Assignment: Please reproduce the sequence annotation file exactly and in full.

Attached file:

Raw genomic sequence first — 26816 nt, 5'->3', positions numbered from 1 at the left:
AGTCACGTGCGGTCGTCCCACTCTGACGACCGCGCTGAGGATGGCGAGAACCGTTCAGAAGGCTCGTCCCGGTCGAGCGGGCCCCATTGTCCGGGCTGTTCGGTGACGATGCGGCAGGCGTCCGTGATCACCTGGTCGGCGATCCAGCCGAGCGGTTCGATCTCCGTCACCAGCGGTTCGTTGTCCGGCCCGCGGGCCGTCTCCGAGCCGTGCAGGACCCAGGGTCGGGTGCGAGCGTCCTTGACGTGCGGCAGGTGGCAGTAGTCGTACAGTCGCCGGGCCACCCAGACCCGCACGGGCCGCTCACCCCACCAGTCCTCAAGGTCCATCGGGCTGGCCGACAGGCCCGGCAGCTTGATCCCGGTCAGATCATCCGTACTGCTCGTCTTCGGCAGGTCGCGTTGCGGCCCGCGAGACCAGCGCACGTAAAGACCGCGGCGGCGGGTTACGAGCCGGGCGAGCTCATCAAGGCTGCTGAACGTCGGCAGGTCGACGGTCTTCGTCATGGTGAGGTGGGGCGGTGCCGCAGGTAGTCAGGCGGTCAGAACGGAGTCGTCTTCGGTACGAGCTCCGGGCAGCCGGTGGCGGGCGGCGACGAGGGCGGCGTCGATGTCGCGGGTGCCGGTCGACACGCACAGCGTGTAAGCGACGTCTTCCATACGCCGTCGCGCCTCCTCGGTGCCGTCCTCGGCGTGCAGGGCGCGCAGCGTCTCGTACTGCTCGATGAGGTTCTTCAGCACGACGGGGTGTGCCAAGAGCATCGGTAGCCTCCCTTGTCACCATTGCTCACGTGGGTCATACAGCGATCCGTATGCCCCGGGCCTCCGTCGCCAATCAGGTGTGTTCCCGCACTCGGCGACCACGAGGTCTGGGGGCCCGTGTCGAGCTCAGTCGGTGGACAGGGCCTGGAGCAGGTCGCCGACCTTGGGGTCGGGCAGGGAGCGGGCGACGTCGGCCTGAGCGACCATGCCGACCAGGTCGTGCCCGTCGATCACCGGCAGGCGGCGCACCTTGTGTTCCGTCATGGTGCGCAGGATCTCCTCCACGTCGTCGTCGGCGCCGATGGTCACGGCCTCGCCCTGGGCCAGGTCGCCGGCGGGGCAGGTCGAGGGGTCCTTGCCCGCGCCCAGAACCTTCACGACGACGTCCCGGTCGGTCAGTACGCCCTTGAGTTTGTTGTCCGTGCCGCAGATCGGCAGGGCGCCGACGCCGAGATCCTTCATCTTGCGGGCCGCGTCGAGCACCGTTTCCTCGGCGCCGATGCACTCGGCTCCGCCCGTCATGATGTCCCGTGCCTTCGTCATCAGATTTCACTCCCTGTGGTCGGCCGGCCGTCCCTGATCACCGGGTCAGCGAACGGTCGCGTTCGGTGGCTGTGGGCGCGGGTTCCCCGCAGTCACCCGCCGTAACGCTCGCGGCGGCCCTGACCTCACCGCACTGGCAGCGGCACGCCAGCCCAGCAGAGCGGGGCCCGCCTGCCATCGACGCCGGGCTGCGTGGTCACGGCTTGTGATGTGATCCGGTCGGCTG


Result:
Raw genomic sequence first — 26816 nt, 5'->3', positions numbered from 1 at the left:
AGTCACGTGCGGTCGTCCCACTCTGACGACCGCGCTGAGGATGGCGAGAACCGTTCAGAAGGCTCGTCCCGGTCGAGCGGGCCCCATTGTCCGGGCTGTTCGGTGACGATGCGGCAGGCGTCCGTGATCACCTGGTCGGCGATCCAGCCGAGCGGTTCGATCTCCGTCACCAGCGGTTCGTTGTCCGGCCCGCGGGCCGTCTCCGAGCCGTGCAGGACCCAGGGTCGGGTGCGAGCGTCCTTGACGTGCGGCAGGTGGCAGTAGTCGTACAGTCGCCGGGCCACCCAGACCCGCACGGGCCGCTCACCCCACCAGTCCTCAAGGTCCATCGGGCTGGCCGACAGGCCCGGCAGCTTGATCCCGGTCAGATCATCCGTACTGCTCGTCTTCGGCAGGTCGCGTTGCGGCCCGCGAGACCAGCGCACGTAAAGACCGCGGCGGCGGGTTACGAGCCGGGCGAGCTCATCAAGGCTGCTGAACGTCGGCAGGTCGACGGTCTTCGTCATGGTGAGGTGGGGCGGTGCCGCAGGTAGTCAGGCGGTCAGAACGGAGTCGTCTTCGGTACGAGCTCCGGGCAGCCGGTGGCGGGCGGCGACGAGGGCGGCGTCGATGTCGCGGGTGCCGGTCGACACGCACAGCGTGTAAGCGACGTCTTCCATACGCCGTCGCGCCTCCTCGGTGCCGTCCTCGGCGTGCAGGGCGCGCAGCGTCTCGTACTGCTCGATGAGGTTCTTCAGCACGACGGGGTGTGCCAAGAGCATCGGTAGCCTCCCTTGTCACCATTGCTCACGTGGGTCATACAGCGATCCGTATGCCCCGGGCCTCCGTCGCCAATCAGGTGTGTTCCCGCACTCGGCGACCACGAGGTCTGGGGGCCCGTGTCGAGCTCAGTCGGTGGACAGGGCCTGGAGCAGGTCGCCGACCTTGGGGTCGGGCAGGGAGCGGGCGACGTCGGCCTGAGCGACCATGCCGACCAGGTCGTGCCCGTCGATCACCGGCAGGCGGCGCACCTTGTGTTCCGTCATGGTGCGCAGGATCTCCTCCACGTCGTCGTCGGCGCCGATGGTCACGGCCTCGCCCTGGGCCAGGTCGCCGGCGGGGCAGGTCGAGGGGTCCTTGCCCGCGCCCAGAACCTTCACGACGACGTCCCGGTCGGTCAGTACGCCCTTGAGTTTGTTGTCCGTGCCGCAGATCGGCAGGGCGCCGACGCCGAGATCCTTCATCTTGCGGGCCGCGTCGAGCACCGTTTCCTCGGCGCCGATGCACTCGGCTCCGCCCGTCATGATGTCCCGTGCCTTCGTCATCAGATTTCACTCCCTGTGGTCGGCCGGCCGTCCCTGATCACCGGGTCAGCGAACGGTCGCGTTCGGTGGCTGTGGGCGCGGGTTCCCCGCAGTCACCCGCCGTAACGCTCGCGGCGGCCCTGACCTCACCGCACTGGCAGCGGCACGCCAGCCCAGCAGAGCGGGGCCCGCCTGCCATCGACGCCGGGCTGCGTGGTCACGGCTTGTGATGTGATCCGGTCGGCTG